A collaborative effort to improve ecological outcomes through increased quantity and diversity of native plant materials along Colorado’s Front Range.
Why Do We Need A Strategic Seed Reserve?
Wildfires and floods pose some of the greatest threats to watersheds, life, and property along the Front Range of Colorado. However, the necessary quantity and diversity of seeds necessary to adequately restore our watersheds and create resilient landscapes following a disaster has been a challenge to provide in the short window of recovery following fires and floods. At the same time, the intensity and frequency of fires and floods is expected to grow over time in the Front Range.
The demand for ecotypic (i.e., locally adapted native plants) and for a greater diversity of native plant materials in our region is difficult to address by private industry or other traditional means due to the lack of unified and consistent demand.
Furthermore, the plant materials required to adequately restore watersheds and floodplains following a large-scale fire or flood are often unavailable, economically impractical, or do not always address the diverse needs of land managers.
Some plant materials concerns expressed by land management agencies during post-fire & flood recovery efforts include:
- Lack of a greater diversity of native seed and nursery stock needed to stabilize slopes and re-vegetate floodplains while providing greater ecosystem benefits;
- Lack of quantity of desired seed nursery stock within the short window of recovery;
- Seed mixes that do not meet specific weed-free thresholds.
A Key Challenge to the wildfire and flood prone Front Range of Colorado is that no individual land manager or landowner knows when or where disaster will occur, and hence they cannot plan adequately for the tremendous quantity of seed needed to sufficiently restore their watersheds following a fire or flood. By developing a strategy that spans a broad geographical area and involves multiple landowners and agencies, the seed reserve program will work proactively to develop ample and diverse seed sources to meet the needs of disaster-impacted communities in any given year. Only by collaborating among a broad partnership can we resolve this challenge in a proactive manner.
As a non-profit organization whose mission is focused on collaborative plant materials development, the Southern Rockies Seed Network is in a unique position to facilitate this partnership and produce creative and impactful solutions to this unique challenge.
Just Completed: A Feasibility Study
The Southern Rockies Seed Network developed a broad stakeholder group to determine the feasibility of creating an impactful strategic seed reserve to meet post-disaster restoration needs on the Front Range of Colorado. We held four feasibility study meetings from August-October. The feasibility study involved a broad range of impacted landowners, coalitions, water users, and land management agencies to evaluate the specific needs for post-disaster plant materials (e.g., type of material, species, quantity, timing, and weed concerns).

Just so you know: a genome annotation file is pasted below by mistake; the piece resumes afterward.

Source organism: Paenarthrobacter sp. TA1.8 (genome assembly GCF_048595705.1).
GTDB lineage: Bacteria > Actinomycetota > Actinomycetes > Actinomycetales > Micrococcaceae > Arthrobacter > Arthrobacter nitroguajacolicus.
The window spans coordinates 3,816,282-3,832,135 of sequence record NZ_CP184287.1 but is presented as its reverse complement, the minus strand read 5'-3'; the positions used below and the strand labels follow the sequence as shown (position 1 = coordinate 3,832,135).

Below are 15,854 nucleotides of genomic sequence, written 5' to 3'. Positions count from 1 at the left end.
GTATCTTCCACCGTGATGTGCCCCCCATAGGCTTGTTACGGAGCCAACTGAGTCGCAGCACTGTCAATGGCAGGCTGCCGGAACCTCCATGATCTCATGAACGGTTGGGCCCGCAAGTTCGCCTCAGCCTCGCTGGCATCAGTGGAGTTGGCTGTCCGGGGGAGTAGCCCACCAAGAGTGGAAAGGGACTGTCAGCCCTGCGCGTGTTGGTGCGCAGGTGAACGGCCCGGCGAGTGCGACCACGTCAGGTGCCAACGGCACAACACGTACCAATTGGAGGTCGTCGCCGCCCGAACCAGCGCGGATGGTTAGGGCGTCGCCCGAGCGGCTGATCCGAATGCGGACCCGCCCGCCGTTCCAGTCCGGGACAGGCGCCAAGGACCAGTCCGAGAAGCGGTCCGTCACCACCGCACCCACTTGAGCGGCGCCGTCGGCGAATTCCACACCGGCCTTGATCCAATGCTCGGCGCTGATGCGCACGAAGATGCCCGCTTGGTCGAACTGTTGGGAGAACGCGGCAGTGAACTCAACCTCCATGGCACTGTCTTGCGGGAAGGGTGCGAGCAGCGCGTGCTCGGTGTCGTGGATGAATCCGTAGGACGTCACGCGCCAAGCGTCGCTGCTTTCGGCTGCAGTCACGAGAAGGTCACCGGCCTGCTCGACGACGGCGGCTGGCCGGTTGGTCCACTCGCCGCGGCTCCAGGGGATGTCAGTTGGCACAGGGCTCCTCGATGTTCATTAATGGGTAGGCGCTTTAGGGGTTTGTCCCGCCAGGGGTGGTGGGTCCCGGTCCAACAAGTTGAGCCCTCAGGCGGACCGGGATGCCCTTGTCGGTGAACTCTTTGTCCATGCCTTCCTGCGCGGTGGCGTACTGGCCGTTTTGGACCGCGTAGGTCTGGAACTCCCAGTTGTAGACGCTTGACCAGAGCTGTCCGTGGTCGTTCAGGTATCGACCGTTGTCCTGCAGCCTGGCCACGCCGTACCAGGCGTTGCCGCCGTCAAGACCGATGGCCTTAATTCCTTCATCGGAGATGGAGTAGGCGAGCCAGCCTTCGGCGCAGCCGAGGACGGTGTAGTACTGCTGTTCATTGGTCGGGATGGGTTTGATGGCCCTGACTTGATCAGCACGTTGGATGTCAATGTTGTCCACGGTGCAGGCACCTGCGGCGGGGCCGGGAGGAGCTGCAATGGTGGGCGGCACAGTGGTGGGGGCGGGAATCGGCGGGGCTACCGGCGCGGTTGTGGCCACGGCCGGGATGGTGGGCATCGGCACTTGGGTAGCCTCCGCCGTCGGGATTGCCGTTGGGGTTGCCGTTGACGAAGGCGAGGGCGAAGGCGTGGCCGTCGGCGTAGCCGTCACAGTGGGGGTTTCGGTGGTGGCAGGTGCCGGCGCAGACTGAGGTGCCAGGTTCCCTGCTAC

Through interviews, surveys and planning meetings, we gathered perspectives and relevant information. SRSN is drafting the final feasibility report, which will be posted to the website soon.
Feasibility Study Presentations:
The strategic seed reserve leverages regional resources to improve ecological outcomes such as increased biodiversity, reduced sedimentation of streams, and improved wildlife habitat on a watershed scale. A diverse plant community helps to build resilient landscapes that can better weather fires and floods.
Thoughts on the Strategic Seed Reserve from Our Partners:
Lack of availability of reliable, affordable, native seeds was one among many barriers that hindered post fire recovery after the High Park Fire. If fully implemented, a strategic seed network could improve the ability of the Coalition for the Poudre River Watershed and other restoration practitioners to more efficiently respond to disasters and improve post disaster outcomes for watersheds and communities.” –Jennifer Kovecses, Executive Director | Coalition for the Poudre River Watershed
“As a watershed restoration organization created by natural disaster in the Colorado Front Range, we understand the importance of preparedness and strategic planning for inevitable future flood and wildfire recovery needs. This seed reserve project could vastly improve the ability of the Big Thompson Watershed Coalition to assist public and private land owners respond to post-disasters land management needs and ease the decision making process and response time of sourcing high quality native plant material for recovery during emotionally and physically arduous times. An emergency response native seed bank has the potential to support restoration of floodplains and watersheds, improvement of post-disaster habitat for terrestrial species, improvement of riparian areas area health, reduction of erosion in fire-impacted watersheds, and improvement of our collective ability to effectively and efficiently respond to disasters.”–Courtney Gutman, Director | Big Thompson Watershed Coalition